Regional takeaways for East Africa at the world’s road transport event in Oman
Challenges into opportunities
IRU, the world road transport organisation, is bringing together the leaders of the road transport industry to discuss the big changes that are altering what we do and the way we do it. A global event in the Middle East, the IRU World Congress is the opportunity for the entire industry to come together to talk about how to turn the challenges into opportunities.
For members of FEAFFA and the wider road transport industry of the East African region, the aim is to give you the tools to build your business strategy to exploit those opportunities and to offer a forum for you to feed back to the global community your lessons learned and your vision for the future.
We spoke to FEAFFA’s John Mathenge and Wanja Kiragu from the East Africa Online Transport Agency, to hear about their expectations for the event and how it might benefit their members.
Networking and access to the global stage is a key aspect of the event. What will the East African transport community bring to the table and take back to their businesses?Current challenges for the region include lack of harmonisation, new competition from other modes – for example rail, and poor infrastructure (hard and soft). Nevertheless huge progress has been made in harmonising regional trade.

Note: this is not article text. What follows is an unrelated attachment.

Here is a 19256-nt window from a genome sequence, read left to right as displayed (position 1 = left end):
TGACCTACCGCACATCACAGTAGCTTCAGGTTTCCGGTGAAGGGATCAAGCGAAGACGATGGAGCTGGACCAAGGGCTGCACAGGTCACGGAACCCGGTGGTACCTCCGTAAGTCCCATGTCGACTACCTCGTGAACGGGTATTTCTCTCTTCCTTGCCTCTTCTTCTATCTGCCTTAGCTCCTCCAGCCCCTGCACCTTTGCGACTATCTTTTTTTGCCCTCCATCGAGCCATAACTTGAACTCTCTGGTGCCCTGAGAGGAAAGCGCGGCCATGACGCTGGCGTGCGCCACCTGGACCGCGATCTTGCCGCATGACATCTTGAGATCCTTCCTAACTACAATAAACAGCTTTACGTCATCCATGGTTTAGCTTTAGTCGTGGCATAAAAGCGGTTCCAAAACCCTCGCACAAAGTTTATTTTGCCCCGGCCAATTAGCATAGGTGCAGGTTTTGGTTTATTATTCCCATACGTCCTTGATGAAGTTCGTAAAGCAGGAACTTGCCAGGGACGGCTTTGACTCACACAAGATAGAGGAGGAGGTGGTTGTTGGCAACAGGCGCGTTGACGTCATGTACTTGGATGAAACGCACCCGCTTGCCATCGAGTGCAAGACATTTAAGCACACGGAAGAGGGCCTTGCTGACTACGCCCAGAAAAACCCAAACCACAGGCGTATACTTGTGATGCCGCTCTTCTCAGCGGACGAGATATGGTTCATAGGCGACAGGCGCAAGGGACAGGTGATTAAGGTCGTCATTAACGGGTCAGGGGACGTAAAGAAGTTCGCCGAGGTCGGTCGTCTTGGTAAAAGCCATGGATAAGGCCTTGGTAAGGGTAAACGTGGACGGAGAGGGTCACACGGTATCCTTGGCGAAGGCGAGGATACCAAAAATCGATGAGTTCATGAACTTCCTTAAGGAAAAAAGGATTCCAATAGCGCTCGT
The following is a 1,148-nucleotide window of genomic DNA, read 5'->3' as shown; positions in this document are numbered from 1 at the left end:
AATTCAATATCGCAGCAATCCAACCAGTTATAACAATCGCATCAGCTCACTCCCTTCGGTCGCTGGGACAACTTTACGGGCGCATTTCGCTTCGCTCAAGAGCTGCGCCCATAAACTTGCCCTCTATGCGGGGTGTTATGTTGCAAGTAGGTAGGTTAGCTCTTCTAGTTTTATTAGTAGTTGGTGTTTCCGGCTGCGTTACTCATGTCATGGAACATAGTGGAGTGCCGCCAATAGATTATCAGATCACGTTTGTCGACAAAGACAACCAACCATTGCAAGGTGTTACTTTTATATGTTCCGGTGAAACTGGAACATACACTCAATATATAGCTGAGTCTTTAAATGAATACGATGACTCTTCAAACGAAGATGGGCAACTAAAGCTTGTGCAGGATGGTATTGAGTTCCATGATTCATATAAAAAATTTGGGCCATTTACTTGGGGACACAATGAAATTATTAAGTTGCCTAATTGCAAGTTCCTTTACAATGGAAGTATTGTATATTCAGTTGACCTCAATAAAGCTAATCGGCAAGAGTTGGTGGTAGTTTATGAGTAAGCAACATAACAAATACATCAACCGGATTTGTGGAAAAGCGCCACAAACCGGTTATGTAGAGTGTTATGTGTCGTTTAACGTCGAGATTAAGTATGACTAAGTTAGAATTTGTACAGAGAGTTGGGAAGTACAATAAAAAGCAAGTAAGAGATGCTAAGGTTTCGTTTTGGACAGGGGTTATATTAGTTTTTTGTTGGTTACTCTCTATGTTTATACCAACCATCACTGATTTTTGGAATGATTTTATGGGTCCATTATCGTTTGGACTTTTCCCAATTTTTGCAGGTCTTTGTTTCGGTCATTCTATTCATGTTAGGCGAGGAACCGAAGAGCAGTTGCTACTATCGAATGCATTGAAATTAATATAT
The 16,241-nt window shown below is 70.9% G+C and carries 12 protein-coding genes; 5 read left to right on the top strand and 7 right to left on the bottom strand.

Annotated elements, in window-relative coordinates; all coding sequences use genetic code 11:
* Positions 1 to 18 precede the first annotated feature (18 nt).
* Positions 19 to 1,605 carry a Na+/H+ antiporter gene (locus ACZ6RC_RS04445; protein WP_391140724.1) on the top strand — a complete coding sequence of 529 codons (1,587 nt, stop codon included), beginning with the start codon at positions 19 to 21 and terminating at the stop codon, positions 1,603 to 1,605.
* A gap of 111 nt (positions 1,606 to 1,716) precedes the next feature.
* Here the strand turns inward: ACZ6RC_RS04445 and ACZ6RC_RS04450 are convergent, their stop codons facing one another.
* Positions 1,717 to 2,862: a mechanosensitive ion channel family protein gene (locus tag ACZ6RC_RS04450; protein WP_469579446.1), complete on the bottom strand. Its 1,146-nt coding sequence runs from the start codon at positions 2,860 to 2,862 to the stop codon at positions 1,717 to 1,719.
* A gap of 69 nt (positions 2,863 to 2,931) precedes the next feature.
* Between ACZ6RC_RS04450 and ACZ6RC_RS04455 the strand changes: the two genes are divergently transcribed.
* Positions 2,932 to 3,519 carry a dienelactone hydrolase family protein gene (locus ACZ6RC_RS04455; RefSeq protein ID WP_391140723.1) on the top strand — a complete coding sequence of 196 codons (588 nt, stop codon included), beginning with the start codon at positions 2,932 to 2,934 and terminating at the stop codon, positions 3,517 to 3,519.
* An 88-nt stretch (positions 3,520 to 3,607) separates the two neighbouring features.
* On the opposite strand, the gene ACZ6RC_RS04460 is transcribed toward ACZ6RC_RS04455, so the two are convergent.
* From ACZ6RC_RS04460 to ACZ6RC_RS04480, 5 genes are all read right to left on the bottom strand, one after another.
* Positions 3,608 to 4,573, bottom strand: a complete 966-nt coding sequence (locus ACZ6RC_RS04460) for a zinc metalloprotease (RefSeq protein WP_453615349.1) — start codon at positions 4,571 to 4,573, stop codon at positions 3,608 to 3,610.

“My members will seek to network, learn, share best practice and access global trends.” John Mathenge.
John Mathenge says his members will be able to source a wider market for trucks and engage with the main import sources for East Africa in Europe, Asia, China and Japan. He highlights the potential for intra-regional connections via the Common Market for Eastern and Southern Africa (COMESA) and Southern African Development Community (SADC).
WanjaKiragusees the value in networking opportunities from transport services from the greater East, Central and Southern Africa regionsto enhance the ability to match return loads and expand areas of operation.
“It is key that the region adopts global systems such as TIR to improve the transit experience and timing of goods with limited border engagements. We expect the Congress to highlight the successes of TIR and provide testimonials that will enable transporters to better engage with government on this issue.”WanjaKiragu
A model for innovation
East Africa’s record on training and self-regulation and its robust public-private partnerships – are exemplars to the rest of the world, and the region has leapfrogged in terms of innovative business models. It is embracing load matching via platforms such as www.eaotransport.com, and the last five years have also seen a willingness by East African Governments to promote efficiency in the customs and freight forwarding space. But there is room for improvement.
Knowledge is power
The Congress will offer useful lessons to empower operators to engage more effectively on future policy making and pitch lessons on how to reposition the industry vis a vis the threat from rail, with many focusing on last mile transport.
Looking forward to the next five to ten years,both Mathenge and Kiragu emphasise increased automation, the introduction and implementation of regional standards, a greater interest in safety and of course energy as some of the big questions.
“It is critical that future changes support a vibrant road transport sector.”WanjaKiragu
To join the debate and play your part inEast Africa’s road transport transformation, register now for the IRU World Congress in Oman, 6-8 November 2018, at www.iruworldcongress.com